Relating through Props & Play

From time to time, I use props in my therapy sessions. They’re great for introducing a sense of play, and for mediating the interaction between me and my client(s). I’ve used the Hoberman Sphere pictured above to demonstrate cognitive concepts to my group therapy clients, opening and closing the sphere to demonstrate flexibility and constriction. Each time, my clients are absolutely alert and attentive. After the demonstration, we pass the sphere around, with each member flexing it to demonstrate their current state.

The barriers that arise during talk therapy can often be overcome by using props, since they support kinesthetic engagement. (Of course, some clients are as resistant to props as they are to speaking.) Sometimes I use a shawl (any length of cloth or rope or even a flexible band would do), holding one end while my client holds the other. We pull, sometimes gently, sometimes firmly, each trying to match the give and take of the other. It’s a dance, but a safe one, mediated by the presence of the cloth. It’s a way to practice interpersonal balance while reducing the threat of doing so.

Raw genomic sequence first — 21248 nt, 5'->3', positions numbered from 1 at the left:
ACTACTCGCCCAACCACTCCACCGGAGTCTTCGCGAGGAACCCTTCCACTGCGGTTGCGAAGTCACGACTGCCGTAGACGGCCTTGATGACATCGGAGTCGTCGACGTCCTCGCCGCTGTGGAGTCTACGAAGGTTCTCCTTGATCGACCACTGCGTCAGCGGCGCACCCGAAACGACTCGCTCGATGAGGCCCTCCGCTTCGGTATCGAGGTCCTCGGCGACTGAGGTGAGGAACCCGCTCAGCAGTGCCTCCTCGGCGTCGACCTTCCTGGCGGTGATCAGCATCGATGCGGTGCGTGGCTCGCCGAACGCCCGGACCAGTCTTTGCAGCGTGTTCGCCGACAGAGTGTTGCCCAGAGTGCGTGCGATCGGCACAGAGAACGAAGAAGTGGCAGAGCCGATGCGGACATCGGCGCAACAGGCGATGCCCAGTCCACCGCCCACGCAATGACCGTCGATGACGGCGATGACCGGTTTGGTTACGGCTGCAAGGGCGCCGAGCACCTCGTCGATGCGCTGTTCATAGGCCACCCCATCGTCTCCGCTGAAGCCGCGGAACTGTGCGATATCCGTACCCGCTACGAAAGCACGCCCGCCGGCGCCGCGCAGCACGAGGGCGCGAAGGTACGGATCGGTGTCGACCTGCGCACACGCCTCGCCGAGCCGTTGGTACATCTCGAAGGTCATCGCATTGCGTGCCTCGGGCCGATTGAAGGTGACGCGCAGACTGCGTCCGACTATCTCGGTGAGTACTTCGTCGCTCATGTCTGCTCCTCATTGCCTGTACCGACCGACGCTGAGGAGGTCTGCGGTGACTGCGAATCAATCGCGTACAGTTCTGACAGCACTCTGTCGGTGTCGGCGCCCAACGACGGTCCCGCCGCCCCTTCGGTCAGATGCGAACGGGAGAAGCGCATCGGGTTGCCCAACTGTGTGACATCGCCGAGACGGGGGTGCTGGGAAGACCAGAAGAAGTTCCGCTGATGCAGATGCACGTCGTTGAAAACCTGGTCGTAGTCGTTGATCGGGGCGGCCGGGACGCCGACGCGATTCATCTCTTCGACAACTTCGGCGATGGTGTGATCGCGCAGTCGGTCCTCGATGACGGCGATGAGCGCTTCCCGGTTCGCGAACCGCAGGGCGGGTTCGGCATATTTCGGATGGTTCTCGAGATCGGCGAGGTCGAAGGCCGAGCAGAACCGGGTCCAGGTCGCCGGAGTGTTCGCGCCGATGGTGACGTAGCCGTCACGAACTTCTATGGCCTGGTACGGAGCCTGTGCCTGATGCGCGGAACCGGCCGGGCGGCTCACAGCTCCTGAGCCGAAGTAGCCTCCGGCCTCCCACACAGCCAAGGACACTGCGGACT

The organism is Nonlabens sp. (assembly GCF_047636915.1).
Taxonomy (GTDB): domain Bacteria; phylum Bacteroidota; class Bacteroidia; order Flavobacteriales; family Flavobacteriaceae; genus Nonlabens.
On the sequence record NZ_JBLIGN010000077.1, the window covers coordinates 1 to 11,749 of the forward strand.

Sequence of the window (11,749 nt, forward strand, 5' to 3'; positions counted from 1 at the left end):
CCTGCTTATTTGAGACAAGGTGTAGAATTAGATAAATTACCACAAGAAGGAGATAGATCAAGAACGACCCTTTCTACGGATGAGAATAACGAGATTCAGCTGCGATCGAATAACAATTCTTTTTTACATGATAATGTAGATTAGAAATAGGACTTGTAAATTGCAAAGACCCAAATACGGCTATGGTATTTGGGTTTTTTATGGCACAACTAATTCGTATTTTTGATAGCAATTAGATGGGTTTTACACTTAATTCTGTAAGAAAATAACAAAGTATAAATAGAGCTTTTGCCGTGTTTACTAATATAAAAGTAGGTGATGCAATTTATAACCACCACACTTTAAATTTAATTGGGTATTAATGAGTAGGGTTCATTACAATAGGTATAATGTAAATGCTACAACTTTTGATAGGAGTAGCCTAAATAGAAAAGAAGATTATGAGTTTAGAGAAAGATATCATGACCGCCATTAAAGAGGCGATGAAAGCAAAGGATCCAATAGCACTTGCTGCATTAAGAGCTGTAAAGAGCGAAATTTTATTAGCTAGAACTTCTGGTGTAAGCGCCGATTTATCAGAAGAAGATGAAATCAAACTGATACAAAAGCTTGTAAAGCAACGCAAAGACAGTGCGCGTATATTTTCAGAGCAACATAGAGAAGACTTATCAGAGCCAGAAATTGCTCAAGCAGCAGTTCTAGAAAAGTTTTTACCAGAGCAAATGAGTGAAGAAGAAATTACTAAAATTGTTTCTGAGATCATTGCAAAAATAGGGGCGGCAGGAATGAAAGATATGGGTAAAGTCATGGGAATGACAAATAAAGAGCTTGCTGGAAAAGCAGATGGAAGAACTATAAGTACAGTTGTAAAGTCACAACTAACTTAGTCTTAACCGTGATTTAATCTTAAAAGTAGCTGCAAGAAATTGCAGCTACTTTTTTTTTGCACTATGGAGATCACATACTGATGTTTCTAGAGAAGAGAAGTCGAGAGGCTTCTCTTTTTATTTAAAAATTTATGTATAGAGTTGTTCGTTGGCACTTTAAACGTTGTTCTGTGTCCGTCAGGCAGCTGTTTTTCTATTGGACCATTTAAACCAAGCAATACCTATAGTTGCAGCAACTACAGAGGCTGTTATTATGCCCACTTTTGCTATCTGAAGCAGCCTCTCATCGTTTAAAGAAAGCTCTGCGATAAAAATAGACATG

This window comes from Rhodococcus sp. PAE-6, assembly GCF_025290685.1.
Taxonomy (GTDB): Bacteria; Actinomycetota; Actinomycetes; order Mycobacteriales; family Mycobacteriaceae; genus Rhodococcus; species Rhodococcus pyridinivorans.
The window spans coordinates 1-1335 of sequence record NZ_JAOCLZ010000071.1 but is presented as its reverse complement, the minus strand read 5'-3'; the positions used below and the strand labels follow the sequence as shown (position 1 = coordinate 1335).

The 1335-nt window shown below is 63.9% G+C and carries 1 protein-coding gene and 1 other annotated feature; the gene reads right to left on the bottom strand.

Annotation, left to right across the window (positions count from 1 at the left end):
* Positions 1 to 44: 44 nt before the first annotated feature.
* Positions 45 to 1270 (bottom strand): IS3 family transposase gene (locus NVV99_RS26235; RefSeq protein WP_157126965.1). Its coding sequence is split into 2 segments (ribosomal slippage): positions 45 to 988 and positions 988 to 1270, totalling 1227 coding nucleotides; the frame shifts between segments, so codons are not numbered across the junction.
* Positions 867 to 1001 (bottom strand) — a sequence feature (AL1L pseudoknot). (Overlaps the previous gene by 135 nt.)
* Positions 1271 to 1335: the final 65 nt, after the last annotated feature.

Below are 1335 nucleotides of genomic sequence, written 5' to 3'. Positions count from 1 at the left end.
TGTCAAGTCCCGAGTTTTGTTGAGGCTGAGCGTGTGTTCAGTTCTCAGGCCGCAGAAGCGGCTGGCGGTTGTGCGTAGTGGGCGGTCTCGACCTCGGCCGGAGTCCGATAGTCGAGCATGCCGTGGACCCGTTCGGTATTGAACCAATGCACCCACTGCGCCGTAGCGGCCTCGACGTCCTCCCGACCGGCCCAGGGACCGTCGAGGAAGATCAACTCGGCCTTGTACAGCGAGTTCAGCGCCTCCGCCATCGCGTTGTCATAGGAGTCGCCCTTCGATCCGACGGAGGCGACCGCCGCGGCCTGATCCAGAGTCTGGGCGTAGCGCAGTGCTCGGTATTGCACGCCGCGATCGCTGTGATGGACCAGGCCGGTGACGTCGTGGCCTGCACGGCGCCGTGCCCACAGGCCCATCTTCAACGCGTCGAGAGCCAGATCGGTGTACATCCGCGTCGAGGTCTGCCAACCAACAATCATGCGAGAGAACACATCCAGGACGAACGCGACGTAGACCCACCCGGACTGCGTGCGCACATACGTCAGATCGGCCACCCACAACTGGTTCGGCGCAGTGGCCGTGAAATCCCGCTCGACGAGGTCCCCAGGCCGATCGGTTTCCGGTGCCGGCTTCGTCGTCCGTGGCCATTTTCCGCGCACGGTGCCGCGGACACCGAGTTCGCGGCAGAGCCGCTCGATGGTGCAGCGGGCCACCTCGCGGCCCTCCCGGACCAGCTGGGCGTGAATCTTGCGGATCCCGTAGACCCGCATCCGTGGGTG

I also use a colorful plastic rope to let clients trace their “comfort zone” on the floor as they stand within it. They make adjustments to the size and shape of their bounded zone, and when they’re done, we experiment with my position relative to their zone. Clients track their own sensations as we both move relative to the zone they’ve outlined. Again, the rope serves to mediate the space between us.

Props can help demonstrate concepts and serve as a medium for negotiating interpersonal space. In my experience, props enhance embodied levity, play, and exploration in therapy sessions.


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